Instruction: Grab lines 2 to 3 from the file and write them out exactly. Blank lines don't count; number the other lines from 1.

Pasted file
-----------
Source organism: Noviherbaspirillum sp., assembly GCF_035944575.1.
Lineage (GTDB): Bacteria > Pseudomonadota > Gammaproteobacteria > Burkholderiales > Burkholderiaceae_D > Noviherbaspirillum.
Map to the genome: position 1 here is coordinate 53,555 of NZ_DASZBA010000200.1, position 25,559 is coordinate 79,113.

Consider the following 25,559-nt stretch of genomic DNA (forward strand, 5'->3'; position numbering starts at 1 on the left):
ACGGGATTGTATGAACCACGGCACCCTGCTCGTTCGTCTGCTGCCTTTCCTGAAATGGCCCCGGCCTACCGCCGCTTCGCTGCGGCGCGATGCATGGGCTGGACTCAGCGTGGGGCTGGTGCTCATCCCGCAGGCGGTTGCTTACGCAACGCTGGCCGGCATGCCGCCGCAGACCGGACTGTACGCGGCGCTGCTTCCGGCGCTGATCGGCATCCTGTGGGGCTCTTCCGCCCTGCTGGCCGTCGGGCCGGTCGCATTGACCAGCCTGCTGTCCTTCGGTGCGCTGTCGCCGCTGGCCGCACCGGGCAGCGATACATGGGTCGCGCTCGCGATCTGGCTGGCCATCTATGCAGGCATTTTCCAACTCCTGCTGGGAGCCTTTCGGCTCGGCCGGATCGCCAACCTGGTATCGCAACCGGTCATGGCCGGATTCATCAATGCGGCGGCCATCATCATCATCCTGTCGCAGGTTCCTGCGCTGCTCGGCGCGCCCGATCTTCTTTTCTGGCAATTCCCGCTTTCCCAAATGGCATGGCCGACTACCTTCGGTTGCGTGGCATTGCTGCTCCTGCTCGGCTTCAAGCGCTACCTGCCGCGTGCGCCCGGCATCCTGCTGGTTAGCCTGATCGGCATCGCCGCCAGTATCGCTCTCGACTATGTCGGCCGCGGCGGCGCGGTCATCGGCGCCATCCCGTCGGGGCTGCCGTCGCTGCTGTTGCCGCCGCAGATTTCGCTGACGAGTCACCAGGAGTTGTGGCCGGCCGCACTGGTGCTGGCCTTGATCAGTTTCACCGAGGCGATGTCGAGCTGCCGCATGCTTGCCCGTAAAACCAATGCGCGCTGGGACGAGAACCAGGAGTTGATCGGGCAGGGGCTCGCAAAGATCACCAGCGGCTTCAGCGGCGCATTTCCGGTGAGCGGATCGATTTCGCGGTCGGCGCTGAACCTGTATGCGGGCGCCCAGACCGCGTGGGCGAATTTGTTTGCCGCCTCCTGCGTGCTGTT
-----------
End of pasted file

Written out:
Lineage (GTDB): Bacteria > Pseudomonadota > Gammaproteobacteria > Burkholderiales > Burkholderiaceae_D > Noviherbaspirillum.
Map to the genome: position 1 here is coordinate 53,555 of NZ_DASZBA010000200.1, position 25,559 is coordinate 79,113.